The absurdity of the EU’s little town masquerading as an equal country.

Graham Charles Lear
5 min readSep 17, 2019


And no l have not made the mistake of calling Luxembourg a town instead of a country. It's a well-deserved insult aimed at Luxembourg and its people who have elected their village idiot Prime Minister Xavier Bettel who Insulted our PM yesterday.

Readers will have seen and read media coverage of the British Prime Minister’s visit to Luxembourg yesterday. He went there as a courtesy to Jean-Claude Juncker and was treated with contempt.

Here is a ‘country’ which has the same status as the UK when unanimous votes are required in the EU Council, but which has to use a public restaurant for an important international meeting, and has to hold press conferences outside because it doesn’t have a room big enough.

Quite why the British Prime Minister should choose to fly to meet an increasingly infirm and unelected bureaucrat, wedded to the creation of an EU superstate, is beyond me. I really have to wonder at the knowledge and experience of some of the PM’s advisers.

If any serious and final Brexit arrangements are to be done with the EU, Juncker will not be making the decisions. That role falls to Angela Merkel of Germany, and to a lesser extent the French President Emmanuel Macron.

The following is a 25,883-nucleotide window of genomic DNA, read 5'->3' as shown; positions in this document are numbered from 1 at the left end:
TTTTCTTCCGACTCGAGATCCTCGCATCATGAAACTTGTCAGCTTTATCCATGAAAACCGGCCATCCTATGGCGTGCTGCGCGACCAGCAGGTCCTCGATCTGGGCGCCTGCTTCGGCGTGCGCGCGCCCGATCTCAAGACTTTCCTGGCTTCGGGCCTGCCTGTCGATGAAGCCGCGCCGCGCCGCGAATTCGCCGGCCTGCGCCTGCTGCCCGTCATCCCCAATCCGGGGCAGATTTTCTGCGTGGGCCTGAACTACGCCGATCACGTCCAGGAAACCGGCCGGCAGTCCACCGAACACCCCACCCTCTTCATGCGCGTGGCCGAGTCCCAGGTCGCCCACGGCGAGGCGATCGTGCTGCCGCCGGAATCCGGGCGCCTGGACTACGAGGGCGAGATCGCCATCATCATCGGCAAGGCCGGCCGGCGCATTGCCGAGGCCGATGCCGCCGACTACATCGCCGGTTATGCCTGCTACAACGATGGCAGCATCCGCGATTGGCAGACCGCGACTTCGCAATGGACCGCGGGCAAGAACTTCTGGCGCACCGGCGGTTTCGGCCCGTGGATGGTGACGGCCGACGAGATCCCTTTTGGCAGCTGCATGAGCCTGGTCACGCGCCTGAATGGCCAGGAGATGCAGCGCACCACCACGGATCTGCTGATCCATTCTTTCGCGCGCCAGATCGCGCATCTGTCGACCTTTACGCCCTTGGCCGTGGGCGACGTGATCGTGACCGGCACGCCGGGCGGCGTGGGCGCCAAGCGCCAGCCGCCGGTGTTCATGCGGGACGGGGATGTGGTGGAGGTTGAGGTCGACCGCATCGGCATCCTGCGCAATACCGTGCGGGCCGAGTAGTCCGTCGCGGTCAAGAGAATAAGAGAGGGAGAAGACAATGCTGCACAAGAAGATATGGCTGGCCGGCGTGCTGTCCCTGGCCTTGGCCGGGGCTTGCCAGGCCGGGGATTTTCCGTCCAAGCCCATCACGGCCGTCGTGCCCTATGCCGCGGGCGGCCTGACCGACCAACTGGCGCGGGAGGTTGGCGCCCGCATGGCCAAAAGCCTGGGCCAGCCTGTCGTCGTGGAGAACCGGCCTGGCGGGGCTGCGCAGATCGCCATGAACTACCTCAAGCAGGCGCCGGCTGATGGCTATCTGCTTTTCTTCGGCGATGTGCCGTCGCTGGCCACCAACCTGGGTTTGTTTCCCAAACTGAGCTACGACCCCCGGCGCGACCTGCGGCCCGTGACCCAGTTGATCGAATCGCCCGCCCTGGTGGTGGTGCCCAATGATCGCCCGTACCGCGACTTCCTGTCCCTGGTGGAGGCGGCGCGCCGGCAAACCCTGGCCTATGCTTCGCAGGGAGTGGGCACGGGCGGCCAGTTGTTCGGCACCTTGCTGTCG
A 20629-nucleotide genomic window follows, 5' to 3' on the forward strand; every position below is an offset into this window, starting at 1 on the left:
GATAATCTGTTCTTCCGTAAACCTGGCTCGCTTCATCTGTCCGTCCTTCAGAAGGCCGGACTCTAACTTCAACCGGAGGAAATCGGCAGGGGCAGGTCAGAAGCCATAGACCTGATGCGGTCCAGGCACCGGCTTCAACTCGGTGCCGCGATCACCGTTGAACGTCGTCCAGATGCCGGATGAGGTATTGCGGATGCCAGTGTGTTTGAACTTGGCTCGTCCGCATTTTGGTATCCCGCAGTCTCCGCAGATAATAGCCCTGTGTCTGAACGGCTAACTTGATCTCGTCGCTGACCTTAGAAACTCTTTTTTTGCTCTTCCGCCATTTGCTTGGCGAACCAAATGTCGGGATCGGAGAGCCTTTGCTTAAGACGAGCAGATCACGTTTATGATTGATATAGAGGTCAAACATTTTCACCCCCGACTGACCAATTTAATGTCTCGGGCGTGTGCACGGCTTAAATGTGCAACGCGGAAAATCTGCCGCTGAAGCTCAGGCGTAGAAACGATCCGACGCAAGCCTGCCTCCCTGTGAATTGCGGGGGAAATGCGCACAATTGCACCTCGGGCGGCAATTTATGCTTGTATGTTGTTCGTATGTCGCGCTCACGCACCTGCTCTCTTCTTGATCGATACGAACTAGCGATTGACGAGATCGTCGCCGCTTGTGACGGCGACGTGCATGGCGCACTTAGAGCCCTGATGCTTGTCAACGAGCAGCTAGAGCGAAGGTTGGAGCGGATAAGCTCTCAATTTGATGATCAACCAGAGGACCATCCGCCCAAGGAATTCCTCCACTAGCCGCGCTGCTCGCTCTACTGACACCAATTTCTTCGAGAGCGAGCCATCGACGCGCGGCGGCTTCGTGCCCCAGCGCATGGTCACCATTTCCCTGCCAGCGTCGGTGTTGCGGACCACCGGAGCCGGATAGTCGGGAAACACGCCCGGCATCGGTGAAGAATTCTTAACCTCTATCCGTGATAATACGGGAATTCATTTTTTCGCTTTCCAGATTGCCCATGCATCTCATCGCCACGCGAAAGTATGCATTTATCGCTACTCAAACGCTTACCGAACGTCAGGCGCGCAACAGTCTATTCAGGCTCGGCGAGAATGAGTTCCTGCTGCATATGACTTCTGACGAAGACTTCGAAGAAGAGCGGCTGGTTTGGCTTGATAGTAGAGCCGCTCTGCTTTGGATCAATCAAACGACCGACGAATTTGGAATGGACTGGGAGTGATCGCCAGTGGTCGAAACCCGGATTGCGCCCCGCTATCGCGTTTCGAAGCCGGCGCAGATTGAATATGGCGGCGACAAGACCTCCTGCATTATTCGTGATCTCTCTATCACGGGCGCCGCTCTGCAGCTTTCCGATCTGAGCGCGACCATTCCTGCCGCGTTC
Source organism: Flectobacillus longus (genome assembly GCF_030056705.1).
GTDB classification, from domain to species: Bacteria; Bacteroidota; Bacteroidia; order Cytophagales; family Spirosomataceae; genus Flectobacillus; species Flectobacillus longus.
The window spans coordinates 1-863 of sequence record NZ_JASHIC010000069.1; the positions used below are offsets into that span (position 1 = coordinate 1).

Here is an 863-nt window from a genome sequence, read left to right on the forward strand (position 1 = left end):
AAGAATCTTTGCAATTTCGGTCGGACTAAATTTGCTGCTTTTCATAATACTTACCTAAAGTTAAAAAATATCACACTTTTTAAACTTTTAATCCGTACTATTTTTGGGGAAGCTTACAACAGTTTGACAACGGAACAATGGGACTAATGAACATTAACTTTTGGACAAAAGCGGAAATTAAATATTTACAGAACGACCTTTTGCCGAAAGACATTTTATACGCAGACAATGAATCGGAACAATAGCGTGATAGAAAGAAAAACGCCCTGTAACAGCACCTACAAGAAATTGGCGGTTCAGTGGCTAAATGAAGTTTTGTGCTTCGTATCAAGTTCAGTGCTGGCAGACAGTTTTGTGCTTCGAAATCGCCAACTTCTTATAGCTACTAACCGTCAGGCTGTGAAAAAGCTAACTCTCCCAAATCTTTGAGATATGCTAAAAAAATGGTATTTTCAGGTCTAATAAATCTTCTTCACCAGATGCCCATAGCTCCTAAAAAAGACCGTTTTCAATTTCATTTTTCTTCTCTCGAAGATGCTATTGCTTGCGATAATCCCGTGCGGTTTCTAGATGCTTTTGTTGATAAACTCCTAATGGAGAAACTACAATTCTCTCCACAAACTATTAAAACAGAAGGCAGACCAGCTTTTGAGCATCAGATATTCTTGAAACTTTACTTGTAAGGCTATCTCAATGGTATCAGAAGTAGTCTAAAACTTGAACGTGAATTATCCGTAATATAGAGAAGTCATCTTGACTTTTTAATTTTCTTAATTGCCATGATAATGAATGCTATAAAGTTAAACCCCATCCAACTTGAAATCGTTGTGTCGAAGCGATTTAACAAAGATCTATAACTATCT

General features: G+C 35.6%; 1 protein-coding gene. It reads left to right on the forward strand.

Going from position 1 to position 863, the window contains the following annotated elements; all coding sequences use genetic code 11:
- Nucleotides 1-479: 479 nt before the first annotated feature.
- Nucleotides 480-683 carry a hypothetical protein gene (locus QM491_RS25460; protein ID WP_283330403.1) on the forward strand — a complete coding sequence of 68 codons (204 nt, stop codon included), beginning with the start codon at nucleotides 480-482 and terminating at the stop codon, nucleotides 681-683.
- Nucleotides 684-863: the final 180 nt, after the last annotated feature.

If it was done to show the PM was ‘engaging’ in the Brexit process, then it was always going to be a disaster. Boris Johnson was at the mercy of the EU machine and its loyal europhiliacs in the little Luxembourg state. On home turf they created the conditions to humiliate the British Prime Minister, using a few dozen disloyal ex-pats with loud-hailers and music sound systems to do their dirty work for them.

Luxembourg, you asked for this

EU’s second-tiniest ‘country’ has to use a public restaurant, hold press conferences outside

Little Luxembourg doesn’t have a room big enough for Boris.

You can fit the citizens of little Luxembourg into the United Kingdom 191 times over

It has only 314,000 citizens, compared to 59,967,000 in the UK

All the media reports yesterday stated Luxembourg’s population as being 600,000. They failed to account for the fact that almost half the population are not, in fact, Luxembourgers at all.


In geographical size, little Luxembourg can be fitted into the United Kingdom 95 times over

It covers just 2,595 square kilometres, compared to the UK’s 247,763 square kilometres

In imperial measurements, it is just 51 miles long by 35 miles wide

It is surrounded by Germany, France and Belgium


When it comes to economic power, Luxembourg is 1/40th of the size of the UK

It’s 2018 GDP was €58.9 billion, compared to the UK’s €2,393.7 billion

Luxembourg has been a tax haven for decades


Luxembourg has no navy and no air force

Bizarrely, Luxembourg City houses the European Court of Justice and is one of the EU’s four capitals

Its most famous product is one Jean-Claude Juncker, President of the EU Commission.

Once again the British people have seen the contemptuous behaviour of the EU towards the United Kingdom. I think that more and more ordinary people — the ‘soft-middle’ who voted Remain in the EU Referendum because they believed the now-discredited threats and lies of Project Fear — are now seeing the EU for what it is.